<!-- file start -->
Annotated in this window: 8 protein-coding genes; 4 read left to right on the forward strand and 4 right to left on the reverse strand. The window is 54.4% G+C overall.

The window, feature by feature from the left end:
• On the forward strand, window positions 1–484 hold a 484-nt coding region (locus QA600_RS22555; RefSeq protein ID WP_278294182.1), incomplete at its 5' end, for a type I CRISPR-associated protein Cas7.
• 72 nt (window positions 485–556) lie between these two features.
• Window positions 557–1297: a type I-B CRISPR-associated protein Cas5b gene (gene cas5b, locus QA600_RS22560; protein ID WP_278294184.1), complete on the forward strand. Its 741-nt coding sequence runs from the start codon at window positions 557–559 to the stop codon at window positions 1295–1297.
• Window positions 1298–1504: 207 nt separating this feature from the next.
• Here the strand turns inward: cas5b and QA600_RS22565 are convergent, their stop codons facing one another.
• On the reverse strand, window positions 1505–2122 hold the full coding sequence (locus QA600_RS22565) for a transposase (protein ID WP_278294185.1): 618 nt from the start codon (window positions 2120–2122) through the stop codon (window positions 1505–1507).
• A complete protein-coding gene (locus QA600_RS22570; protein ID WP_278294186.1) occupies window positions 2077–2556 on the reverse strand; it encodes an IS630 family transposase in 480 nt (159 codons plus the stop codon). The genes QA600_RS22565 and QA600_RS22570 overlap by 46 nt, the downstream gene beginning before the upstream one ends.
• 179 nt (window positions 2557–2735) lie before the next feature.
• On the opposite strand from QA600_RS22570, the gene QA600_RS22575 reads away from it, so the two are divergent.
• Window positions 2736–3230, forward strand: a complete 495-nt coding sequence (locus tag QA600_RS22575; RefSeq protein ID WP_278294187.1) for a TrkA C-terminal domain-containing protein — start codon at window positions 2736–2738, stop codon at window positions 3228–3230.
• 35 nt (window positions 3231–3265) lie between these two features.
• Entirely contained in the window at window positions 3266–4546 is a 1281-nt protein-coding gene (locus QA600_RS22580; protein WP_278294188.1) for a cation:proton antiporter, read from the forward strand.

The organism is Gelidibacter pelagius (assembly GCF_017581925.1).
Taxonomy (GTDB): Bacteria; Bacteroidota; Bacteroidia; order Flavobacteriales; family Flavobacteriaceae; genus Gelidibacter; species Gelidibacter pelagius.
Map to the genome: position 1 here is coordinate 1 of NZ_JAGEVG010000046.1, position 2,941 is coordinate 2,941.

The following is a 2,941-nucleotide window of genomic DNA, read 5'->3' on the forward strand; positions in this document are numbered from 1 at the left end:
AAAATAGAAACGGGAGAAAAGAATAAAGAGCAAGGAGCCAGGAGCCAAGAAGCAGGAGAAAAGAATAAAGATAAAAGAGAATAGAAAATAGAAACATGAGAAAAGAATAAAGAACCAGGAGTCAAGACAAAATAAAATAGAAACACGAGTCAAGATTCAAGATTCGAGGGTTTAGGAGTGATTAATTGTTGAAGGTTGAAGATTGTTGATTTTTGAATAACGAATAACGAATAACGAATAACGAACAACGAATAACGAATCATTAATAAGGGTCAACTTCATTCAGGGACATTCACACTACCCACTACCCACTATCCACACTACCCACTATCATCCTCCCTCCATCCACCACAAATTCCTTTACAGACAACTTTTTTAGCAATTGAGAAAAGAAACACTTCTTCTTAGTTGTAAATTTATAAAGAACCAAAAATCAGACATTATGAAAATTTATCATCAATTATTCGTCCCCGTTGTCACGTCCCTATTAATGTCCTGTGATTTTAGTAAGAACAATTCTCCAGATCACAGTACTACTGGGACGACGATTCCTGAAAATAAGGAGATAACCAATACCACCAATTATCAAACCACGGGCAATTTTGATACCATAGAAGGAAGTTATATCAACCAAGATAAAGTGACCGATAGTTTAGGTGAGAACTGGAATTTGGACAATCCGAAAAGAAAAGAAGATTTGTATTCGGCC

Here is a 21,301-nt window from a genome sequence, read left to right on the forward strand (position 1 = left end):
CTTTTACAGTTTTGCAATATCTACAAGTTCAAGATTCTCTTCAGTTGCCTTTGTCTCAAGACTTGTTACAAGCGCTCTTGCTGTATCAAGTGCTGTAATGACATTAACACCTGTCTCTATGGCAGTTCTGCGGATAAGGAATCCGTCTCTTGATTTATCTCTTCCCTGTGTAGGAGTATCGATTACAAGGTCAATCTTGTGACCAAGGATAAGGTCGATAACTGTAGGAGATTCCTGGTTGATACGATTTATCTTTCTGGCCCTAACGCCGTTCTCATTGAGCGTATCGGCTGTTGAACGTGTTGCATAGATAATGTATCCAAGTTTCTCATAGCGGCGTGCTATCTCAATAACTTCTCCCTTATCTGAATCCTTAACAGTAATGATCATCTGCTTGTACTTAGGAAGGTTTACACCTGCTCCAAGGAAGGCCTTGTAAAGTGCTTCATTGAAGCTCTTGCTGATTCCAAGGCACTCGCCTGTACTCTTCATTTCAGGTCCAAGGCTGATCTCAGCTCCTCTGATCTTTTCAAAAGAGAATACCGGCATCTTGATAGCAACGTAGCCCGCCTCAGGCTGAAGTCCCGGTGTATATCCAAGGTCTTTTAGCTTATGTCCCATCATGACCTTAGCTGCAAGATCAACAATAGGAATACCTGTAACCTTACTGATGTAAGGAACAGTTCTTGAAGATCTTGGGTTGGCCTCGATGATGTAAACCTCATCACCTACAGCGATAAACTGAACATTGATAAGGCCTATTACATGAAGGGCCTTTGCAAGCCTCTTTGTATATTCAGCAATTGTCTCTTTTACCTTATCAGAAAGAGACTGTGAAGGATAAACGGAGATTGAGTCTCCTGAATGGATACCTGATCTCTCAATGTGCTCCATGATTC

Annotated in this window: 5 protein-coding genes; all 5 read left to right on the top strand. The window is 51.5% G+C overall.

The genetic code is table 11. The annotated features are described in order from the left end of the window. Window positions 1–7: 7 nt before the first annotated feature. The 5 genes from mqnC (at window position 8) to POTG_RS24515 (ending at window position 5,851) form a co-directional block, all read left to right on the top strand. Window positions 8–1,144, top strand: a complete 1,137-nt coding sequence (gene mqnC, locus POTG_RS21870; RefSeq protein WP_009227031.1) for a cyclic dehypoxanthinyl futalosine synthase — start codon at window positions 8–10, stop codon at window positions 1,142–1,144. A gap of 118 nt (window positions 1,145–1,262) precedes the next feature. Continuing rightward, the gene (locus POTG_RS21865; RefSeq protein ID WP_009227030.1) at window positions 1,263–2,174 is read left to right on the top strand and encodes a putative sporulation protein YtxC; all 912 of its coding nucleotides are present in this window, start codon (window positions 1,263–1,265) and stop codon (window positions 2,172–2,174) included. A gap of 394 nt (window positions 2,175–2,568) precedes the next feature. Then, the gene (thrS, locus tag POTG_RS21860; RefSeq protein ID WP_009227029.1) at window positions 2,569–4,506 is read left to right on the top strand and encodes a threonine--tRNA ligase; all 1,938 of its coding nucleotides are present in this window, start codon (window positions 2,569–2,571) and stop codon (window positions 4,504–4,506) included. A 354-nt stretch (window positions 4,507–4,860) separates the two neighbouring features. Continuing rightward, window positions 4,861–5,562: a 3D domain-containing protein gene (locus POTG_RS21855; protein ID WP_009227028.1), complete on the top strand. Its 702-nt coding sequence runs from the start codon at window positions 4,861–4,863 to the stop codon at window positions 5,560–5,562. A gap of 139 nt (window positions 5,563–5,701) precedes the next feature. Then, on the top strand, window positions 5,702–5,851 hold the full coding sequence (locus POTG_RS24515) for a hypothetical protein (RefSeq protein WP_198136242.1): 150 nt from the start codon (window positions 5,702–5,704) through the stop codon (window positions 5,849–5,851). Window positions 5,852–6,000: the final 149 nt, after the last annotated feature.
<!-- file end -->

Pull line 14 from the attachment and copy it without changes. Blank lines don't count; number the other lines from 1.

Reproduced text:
• Entirely contained in the window at window positions 3266–4546 is a 1281-nt protein-coding gene (locus QA600_RS22580; protein WP_278294188.1) for a cation:proton antiporter, read from the forward strand.